So, You Want to Garden With Your Children
My kindergartner brought home seeds from school to grow carrots.
And thus my how-to guide for successfully growing carrots with young children was born. It is important to note that I use the terms successful, grow, and even carrots loosely.
Follow along while I take you through the 36 easy steps.
1: Purchase bag of soil to plant seeds.
2: Return home and realize there is nothing in which to put the soil.
3: Place bag of soil on back patio
4: A week later realize someone has used bag of soil for target practice and the soil is now spilling out of the bag all over patio
5: Go to store specifically to buy pots of some kind. No list necessary, I am only buying pots.
6: Spend $250 at Target. Realize upon returning home that pots was not one of the items purchased.
7: Take comfort in newly purchased sheets, serving platter, and clearance priced party invitations.
8: No, not planning a party any time soon
9: Go to gardening store, buy the tiny little cardboard pot plant starter things. Yes, that is what I called them when I asked the salesperson for help. I think it is the official product name.
10: Also purchase adorable small cobalt blue watering can. Imagine impeccably dressed children gently and joyfully watering seedlings. I can just picture the photos already! Gardening will be fun! I love gardening!
11: Bring purchases home and set them on back patio next to the torn bag of potting soil that is now half empty
12: Search for tiny seed packet
13: Three days later locate tiny seed packet inside a sneaker at the bottom of the shoe basket. Smack self on forehead with palm of hand, Of course, why WOULDN’T it be there?
14: Bring six and seven year olds outside to back patio to begun the fun of planting carrot seeds. This is going to be so much fun. This is going to be the Disney World of planting seeds, that’s how much fun it will be.
15: Fill as many little pots as possible with the remaining one-third bag of soil.
16: Tell children to put a single seed into each pot
17: Realize children misunderstood, they think I said, “Argue over who is going to use which pots and elbow your sibling. Also scream really loudly while doing it.”
18: Instruct children to fill adorable cobalt blue watering can and water seeds
19: Again realize children misunderstood, they think I said, “Race your sibling to the watering can and when you don’t win that race, run to the hose, hold it over your head and refuse to share. Squirt your sibling in the face with water if you have to in order to make your sibling see your point of view.”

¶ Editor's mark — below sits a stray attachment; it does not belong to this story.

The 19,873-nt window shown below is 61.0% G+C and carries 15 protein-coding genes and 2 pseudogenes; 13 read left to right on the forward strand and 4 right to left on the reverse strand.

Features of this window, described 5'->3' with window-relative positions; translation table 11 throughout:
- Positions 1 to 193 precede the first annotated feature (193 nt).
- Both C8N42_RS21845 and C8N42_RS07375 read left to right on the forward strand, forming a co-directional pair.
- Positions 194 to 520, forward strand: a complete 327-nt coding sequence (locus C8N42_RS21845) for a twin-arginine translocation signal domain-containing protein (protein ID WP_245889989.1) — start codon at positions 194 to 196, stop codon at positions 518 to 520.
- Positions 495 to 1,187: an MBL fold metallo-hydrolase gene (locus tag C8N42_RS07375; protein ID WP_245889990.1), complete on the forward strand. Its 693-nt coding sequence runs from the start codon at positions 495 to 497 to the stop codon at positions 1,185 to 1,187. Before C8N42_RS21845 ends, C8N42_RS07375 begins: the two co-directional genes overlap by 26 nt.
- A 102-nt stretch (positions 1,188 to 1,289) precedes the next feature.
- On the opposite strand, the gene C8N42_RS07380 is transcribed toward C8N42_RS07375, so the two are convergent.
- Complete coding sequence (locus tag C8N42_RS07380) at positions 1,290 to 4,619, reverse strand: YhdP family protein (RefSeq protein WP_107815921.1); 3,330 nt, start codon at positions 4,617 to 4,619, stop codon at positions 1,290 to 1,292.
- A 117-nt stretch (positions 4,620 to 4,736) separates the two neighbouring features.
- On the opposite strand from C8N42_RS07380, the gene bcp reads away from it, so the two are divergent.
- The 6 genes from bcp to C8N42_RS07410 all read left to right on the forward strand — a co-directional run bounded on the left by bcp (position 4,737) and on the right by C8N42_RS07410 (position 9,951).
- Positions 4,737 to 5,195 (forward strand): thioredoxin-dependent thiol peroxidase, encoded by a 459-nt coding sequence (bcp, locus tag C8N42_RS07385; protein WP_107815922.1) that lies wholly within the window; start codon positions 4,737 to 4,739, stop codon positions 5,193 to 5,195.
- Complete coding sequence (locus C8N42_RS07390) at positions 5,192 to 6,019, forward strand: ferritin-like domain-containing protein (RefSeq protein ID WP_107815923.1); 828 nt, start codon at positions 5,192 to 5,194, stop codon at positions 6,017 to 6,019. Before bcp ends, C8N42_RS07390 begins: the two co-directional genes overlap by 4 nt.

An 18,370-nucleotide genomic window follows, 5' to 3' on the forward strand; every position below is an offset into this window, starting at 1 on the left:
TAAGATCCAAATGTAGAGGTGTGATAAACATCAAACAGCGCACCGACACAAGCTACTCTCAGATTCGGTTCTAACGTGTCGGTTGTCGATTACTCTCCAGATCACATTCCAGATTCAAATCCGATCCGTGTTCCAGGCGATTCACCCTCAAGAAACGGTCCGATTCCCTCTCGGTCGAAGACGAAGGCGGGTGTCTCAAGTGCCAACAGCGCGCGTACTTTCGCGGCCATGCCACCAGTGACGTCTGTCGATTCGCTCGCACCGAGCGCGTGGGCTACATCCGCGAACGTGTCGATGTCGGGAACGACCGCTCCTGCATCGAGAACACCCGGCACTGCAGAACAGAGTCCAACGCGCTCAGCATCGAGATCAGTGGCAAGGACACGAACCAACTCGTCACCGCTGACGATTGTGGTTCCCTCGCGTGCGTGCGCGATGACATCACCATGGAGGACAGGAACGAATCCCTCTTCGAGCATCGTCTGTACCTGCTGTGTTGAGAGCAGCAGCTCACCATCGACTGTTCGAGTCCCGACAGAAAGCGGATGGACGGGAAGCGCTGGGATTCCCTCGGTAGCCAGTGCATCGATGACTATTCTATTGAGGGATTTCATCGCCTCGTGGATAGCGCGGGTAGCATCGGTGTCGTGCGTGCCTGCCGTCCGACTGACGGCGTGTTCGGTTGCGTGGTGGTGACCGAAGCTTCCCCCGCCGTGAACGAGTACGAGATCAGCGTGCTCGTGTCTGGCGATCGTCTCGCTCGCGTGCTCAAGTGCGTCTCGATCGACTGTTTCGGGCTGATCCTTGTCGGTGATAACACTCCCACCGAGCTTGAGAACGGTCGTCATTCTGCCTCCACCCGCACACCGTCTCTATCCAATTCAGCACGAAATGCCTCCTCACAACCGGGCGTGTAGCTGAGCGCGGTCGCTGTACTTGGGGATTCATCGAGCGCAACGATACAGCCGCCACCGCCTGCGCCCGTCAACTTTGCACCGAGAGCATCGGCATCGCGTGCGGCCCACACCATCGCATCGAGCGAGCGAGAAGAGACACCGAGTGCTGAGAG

20: Soaking wet children work out the water arrangement and begin enthusiastically watering seeds.
21: This is shaping up to look nothing AT ALL like those photos I imagined
22: Realize we will now be growing seeds hydroponically. If the seeds have not been washed away in the stream of soil. IF
23: Move cardboard plant starter thingy onto patio table so that it can get some sunshine.
24: Congratulate self on successfully planting carrot seeds. Imagine child going back to his kindergarten teacher and telling her that he planted his seeds.
25: Bask in the glow of feeling like a good mother.
26: Kids drown water seeds soil every afternoon. For a week. Then promptly forget about them.
27: So do I. Until huge windstorm comes through one evening and I wake up the next morning to see the tiny little cardboard pot plant starter thingy upside down and in pieces on the patio.
28: Adorable cobalt blue watering can is now dented in on one side and some of the paint is scraped off. It still works, however. I tell myself it is shabby chic.
29 I do the only thing I can. I scoop up all of the dirt with my hands and put it back into the pots, hoping that some of the seeds made it back in. No one is any wiser.
30: Kids remember to water the seeds dirt periodically.
31: Shabby Chic cobalt blue watering can has gone missing. Kids now use the hose. With the nozzle set to jet.
32: Tiny little cardboard pot plant starter thingy has almost successfully been cleaned out of all soil.
33: Kids are beginning to feel bad that nothing is growing in the now empty pots. I feel bad that they were cursed with a mother who lacks any sort of gardening/ plant keeping alive skills.
34: Thank God keeping plants alive was not a prerequisite for having children
35: I am in garden store and I spot already growing seedlings.
“Mommy, mommy! My carrot plants are growing tomatoes! Wait until I tell my teacher!”
I can hardly wait.